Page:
The premium California drivers pay for gasoline compared to the overall U.S. average likely will rise significantly if state legislators continue enacting policies to discourage petroleum production, the head of Chevron’s (NYSE:CVX) refining division told Bloomberg in an interview Saturday.
California drivers paid an average of $4.94/gal of gasoline in last year’s Q4 vs. $3.22 for the national average, partly because the state’s tough low-carbon fuel standards have encouraged refineries to convert from petroleum to renewable diesel, which reduce gasoline supply and raise prices, Chevron’s (CVX) Andy Walz said in the interview.
The state government “knew it was going to happen when they wrote the legislation,” Walz said, but now “the consumer is starting to realize it. It’s becoming painful.”
Chevron (CVX) recently cited California’s strict regulations in writing down up to $4B of assets, and the latest reason for the company’s ire is a proposal to establish a maximum refining margin in California; it is already difficult for Chevron to justify growth projects at its two California refineries – which account for ~30% of the state’s capacity – because of plans to end sales of internal combustion engines in the state by 2035, and Walz said a law that effectively caps refinery profit makes them practically impossible.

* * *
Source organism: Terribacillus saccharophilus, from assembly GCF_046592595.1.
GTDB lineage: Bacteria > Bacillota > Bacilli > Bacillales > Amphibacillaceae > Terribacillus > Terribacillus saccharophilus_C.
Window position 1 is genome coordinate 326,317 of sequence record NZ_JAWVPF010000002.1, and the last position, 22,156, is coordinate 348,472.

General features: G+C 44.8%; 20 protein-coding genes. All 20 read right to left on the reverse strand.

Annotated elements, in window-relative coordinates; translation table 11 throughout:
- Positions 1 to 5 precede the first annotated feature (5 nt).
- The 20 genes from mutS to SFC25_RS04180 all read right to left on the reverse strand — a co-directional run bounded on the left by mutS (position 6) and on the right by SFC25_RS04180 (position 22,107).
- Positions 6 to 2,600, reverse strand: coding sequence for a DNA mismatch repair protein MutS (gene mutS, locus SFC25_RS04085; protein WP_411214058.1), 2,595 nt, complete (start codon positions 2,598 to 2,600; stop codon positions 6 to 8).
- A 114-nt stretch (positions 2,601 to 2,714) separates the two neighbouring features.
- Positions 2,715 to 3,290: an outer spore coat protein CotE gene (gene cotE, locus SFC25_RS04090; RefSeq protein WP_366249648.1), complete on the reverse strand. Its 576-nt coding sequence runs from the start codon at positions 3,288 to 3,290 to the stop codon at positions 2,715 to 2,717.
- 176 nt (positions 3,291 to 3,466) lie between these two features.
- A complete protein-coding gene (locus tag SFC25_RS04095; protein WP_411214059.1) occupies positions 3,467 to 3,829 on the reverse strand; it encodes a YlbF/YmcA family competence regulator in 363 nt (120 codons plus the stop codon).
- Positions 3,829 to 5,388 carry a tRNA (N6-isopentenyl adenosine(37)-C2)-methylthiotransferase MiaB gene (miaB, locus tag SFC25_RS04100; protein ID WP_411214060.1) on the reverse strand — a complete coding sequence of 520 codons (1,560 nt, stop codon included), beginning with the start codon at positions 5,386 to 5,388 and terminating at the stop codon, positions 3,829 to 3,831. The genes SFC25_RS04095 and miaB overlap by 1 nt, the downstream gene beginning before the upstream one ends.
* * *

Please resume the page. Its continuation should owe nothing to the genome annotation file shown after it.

“If they cap the upside when conditions are good, it’s going to make it really challenging to want to put our money there,” Walz said. “I’d rather spend money at our refinery in Mississippi.”
In part to take advantage of state incentives, Chevron (CVX), Marathon Petroleum (MPC) and Phillips 66 (PSX) have been converting refineries away from gasoline, diesel and jet fuel to renewable fuels, contributing to an 11% reduction in California’s refining capacity during the past decade.
Refiners are making decisions that are “putting us on a pathway where there could be a reliability problem,” according to Walz. “You may not have the supply of gasoline if things don’t turn out the way the government wants them to. It’s a dangerous game.”